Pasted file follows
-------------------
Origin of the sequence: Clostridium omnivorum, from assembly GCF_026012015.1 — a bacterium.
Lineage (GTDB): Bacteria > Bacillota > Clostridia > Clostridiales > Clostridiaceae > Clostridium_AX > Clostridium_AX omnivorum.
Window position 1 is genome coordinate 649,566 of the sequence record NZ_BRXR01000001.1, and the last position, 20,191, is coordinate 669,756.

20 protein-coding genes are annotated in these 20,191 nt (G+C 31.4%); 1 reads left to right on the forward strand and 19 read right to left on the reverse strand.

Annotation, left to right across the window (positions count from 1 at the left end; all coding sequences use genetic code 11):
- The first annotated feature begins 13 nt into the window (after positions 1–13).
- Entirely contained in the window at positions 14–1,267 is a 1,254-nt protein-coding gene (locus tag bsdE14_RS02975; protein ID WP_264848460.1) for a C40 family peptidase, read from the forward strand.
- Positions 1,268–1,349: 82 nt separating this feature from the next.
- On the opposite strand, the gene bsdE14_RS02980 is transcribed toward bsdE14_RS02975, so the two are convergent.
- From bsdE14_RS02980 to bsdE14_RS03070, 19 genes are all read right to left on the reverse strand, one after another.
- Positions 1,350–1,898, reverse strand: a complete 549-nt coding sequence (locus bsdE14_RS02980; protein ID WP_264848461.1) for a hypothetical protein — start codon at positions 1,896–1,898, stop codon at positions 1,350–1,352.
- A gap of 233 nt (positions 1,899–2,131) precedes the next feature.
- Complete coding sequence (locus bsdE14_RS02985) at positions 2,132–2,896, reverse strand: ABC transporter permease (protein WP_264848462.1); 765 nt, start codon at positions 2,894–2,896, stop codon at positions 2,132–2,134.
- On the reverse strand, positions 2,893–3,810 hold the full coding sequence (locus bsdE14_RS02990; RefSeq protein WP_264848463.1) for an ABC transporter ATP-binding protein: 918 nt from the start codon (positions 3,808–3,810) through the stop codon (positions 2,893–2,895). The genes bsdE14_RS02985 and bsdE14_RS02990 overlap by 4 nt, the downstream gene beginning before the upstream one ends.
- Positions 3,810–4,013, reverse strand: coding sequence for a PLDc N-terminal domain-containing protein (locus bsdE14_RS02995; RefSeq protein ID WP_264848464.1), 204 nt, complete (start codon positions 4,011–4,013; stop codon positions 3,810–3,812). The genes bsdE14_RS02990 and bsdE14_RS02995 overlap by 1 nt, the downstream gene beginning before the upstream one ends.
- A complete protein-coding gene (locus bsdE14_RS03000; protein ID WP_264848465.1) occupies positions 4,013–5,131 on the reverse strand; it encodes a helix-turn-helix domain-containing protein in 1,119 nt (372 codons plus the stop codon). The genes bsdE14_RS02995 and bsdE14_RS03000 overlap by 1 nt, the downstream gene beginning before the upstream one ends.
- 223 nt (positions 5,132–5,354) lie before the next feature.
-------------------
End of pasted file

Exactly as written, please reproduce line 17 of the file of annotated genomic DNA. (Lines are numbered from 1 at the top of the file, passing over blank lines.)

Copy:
- 223 nt (positions 5,132–5,354) lie before the next feature.